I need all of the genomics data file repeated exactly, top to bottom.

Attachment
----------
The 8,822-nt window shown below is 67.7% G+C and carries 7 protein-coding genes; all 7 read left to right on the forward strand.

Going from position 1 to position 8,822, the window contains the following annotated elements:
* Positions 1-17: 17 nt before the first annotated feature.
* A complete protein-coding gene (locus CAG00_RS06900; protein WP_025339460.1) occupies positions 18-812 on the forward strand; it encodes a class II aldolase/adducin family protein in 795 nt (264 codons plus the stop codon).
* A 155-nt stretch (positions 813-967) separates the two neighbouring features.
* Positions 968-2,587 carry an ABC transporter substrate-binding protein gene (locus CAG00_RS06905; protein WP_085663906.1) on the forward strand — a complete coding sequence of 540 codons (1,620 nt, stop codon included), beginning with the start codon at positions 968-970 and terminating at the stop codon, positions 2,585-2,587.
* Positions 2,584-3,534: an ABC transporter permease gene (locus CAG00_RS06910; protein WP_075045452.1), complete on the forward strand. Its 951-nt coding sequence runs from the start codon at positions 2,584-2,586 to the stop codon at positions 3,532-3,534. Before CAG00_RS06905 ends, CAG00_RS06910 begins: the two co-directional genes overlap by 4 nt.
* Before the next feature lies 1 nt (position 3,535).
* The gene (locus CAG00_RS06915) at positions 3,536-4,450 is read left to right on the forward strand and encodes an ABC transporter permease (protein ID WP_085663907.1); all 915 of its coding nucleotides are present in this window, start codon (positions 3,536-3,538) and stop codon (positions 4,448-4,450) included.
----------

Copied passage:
The 8,822-nt window shown below is 67.7% G+C and carries 7 protein-coding genes; all 7 read left to right on the forward strand.

Going from position 1 to position 8,822, the window contains the following annotated elements:
* Positions 1-17: 17 nt before the first annotated feature.
* A complete protein-coding gene (locus CAG00_RS06900; protein WP_025339460.1) occupies positions 18-812 on the forward strand; it encodes a class II aldolase/adducin family protein in 795 nt (264 codons plus the stop codon).
* A 155-nt stretch (positions 813-967) separates the two neighbouring features.
* Positions 968-2,587 carry an ABC transporter substrate-binding protein gene (locus CAG00_RS06905; protein WP_085663906.1) on the forward strand — a complete coding sequence of 540 codons (1,620 nt, stop codon included), beginning with the start codon at positions 968-970 and terminating at the stop codon, positions 2,585-2,587.
* Positions 2,584-3,534: an ABC transporter permease gene (locus CAG00_RS06910; protein WP_075045452.1), complete on the forward strand. Its 951-nt coding sequence runs from the start codon at positions 2,584-2,586 to the stop codon at positions 3,532-3,534. Before CAG00_RS06905 ends, CAG00_RS06910 begins: the two co-directional genes overlap by 4 nt.
* Before the next feature lies 1 nt (position 3,535).
* The gene (locus CAG00_RS06915) at positions 3,536-4,450 is read left to right on the forward strand and encodes an ABC transporter permease (protein ID WP_085663907.1); all 915 of its coding nucleotides are present in this window, start codon (positions 3,536-3,538) and stop codon (positions 4,448-4,450) included.